Rally calls for release of Myon Burrell

Courtesy of Demetrius Pendleton Amariana Burrell and Myon Burrell Jr at Oct 25 rally

On Sunday, October 25 a few hundred people gathered at the George Floyd Square on one of the coldest October days in Twin Cities history to demand the release of Myon Burrell, who has been in prison for 18 years for a crime that he insists he did not commit. Even Hennepin County’s then-prosecutor, now Senator Amy Klobuchar, has expressed doubt about his guilt.

Burrell, now 33, was 15 when he was sent to prison for life in 2003 for killing 11-year-old Tyesha Edwards in South Minneapolis in 2002. Klobuchar had come under fire for the conviction after continuously bragging about putting Burrell in jail for the murder as she campaigned for the Democratic presidential nomination.

Several speakers addressed the crowd, including family members and a few well-known activists. The rally took place directly across the street from Cup Foods, the store Burrell told police he was in at the time of the accidental shooting of Edwards. The tapes that he said would have backed his alibi have mysteriously disappeared.

 “The people who worked in the store [Cup Foods] never came and said what happened when the police came and took the videotape,” explained Michael Toussaint, Burrell’s father, at the gathering of supporters. This is the same Cup Foods where George Floyd was arrested and killed by Minneapolis police on Memorial Day this year.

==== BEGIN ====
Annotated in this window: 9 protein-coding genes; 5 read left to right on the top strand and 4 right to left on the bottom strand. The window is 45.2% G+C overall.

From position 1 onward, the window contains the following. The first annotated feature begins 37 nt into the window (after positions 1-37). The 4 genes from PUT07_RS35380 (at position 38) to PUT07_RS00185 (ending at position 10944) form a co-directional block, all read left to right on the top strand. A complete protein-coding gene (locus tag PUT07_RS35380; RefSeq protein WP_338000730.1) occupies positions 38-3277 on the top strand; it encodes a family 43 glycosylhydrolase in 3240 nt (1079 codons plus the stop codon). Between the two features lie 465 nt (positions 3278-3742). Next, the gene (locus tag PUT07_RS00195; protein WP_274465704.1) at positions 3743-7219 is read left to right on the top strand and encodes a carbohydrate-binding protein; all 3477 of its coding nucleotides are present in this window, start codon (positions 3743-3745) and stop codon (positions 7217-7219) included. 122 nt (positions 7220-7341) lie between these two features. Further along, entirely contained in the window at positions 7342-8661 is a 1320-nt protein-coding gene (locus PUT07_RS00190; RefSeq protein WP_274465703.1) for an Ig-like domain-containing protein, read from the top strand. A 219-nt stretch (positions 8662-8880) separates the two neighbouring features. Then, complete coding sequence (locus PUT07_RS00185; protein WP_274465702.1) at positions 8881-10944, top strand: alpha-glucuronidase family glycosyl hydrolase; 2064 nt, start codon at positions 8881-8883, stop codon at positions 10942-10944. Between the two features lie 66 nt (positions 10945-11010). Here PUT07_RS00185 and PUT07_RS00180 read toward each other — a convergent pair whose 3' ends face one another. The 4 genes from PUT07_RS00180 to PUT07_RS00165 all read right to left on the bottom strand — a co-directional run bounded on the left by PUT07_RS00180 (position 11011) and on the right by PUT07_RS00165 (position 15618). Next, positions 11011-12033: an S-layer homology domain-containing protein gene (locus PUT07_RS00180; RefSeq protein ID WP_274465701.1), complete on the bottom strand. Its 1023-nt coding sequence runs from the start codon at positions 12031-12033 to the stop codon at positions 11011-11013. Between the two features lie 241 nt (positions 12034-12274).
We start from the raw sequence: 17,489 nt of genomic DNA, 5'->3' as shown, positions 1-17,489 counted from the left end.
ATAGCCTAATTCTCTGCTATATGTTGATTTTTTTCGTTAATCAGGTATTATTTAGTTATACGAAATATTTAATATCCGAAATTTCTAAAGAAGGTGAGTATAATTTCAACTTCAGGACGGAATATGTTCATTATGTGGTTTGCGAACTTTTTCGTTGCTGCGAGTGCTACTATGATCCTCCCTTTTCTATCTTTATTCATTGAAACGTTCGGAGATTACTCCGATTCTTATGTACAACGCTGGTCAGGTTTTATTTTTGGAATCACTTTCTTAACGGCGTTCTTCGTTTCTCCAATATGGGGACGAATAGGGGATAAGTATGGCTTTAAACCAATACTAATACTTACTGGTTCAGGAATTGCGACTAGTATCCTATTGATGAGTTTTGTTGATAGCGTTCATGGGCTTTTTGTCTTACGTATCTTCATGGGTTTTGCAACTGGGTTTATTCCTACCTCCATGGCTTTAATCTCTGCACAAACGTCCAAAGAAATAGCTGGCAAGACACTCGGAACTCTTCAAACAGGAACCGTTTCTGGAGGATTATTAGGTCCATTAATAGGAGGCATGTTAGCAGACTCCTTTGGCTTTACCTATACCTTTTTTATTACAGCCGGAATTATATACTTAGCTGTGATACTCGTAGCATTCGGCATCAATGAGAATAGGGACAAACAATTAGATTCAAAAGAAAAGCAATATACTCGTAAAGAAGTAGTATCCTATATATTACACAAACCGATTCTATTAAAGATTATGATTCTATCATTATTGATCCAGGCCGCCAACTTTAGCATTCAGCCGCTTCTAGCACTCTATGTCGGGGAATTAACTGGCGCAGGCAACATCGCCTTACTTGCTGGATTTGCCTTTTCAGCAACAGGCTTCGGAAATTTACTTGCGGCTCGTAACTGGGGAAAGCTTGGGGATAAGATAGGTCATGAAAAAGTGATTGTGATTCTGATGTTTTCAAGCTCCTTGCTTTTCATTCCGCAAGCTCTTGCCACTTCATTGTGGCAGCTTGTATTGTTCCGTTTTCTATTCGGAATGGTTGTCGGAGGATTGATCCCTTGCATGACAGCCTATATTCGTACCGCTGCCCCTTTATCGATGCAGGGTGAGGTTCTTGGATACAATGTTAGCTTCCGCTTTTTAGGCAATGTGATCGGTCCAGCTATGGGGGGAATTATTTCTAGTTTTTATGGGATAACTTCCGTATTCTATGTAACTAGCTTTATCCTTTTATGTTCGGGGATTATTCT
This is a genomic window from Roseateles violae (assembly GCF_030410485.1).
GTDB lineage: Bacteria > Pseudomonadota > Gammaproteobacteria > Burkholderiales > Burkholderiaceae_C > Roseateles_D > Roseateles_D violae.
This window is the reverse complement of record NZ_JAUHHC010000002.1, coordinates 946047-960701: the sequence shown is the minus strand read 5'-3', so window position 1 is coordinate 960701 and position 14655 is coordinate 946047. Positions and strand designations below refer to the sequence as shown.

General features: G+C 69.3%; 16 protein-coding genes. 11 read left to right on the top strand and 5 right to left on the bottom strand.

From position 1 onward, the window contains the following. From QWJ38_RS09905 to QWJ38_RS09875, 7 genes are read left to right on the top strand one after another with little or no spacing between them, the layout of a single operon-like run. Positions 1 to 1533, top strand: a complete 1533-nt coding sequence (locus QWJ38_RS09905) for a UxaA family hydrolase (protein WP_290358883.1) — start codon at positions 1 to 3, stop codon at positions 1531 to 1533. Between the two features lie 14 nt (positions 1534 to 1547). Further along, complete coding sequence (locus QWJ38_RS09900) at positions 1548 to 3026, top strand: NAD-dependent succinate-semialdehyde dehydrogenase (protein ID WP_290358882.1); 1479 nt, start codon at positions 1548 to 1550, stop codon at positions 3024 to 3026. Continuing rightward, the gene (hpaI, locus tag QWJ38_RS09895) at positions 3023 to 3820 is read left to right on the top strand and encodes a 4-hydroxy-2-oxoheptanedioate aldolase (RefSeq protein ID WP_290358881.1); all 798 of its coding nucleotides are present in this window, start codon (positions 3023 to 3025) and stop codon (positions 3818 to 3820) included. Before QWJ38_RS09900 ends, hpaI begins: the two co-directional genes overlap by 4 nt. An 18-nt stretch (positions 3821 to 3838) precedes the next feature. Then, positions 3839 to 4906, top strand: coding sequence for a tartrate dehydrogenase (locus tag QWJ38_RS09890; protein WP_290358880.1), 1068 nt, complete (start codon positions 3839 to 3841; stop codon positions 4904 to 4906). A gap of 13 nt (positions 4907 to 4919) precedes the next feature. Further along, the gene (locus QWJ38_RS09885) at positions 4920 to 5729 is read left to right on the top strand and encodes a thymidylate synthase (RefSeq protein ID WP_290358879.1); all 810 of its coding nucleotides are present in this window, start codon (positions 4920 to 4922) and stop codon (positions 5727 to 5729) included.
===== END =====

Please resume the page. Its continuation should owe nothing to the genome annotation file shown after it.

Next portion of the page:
“My son was convicted of something he didn’t do. I watched as the judge turn his back during my son’s trial. He fell asleep twice. The justice system is rigged. The system are the same people who make the laws, but they break them too,” said Toussaint.

“It wasn’t that she cared about my child’s life,” he said, referring to then-prosecutor Amy Klobuchar. “She cared about her political career. Please don’t stop fighting for my child. We got to keep boots on the ground. And he is not the only one in there who is innocent.”

“As a kid, other kids’ dreams were they wanted to be a movie star or rapper or something,” said 19-year-old Myon Burrell Jr. “My dream was to have my dad.”

“Lots of Black and Brown people are locked up in the U.S., and they are put there by politicians,” said Jaylani Hussein of Minnesota CAIR. “The system is so corrupt that once you get in its difficult to get out. We incarcerate more people than anybody else in the world. What does that say about the U.S.?

Monique Cullars-Doty pointed out that Myon is not free because “to free him would unravel the system.” She said, “What happened to Myon is on film,” pointing out that the police investigator said, “Give me a name” to an alleged source and offered him $250, then $500, “and that’s how we lost Myon Burrell.”

Burrell was able to address the rally by phone, calling in from Stillwater Prison. “I appreciate y’all and what y’all are doing from the bottom of my heart,” he said.

“God willing, the truth will come out and I will be home sooner or later. Y’all keep on applying pressure. You are my voice. I am confined to these four walls and they try to shut me up, but y’all are my voice.”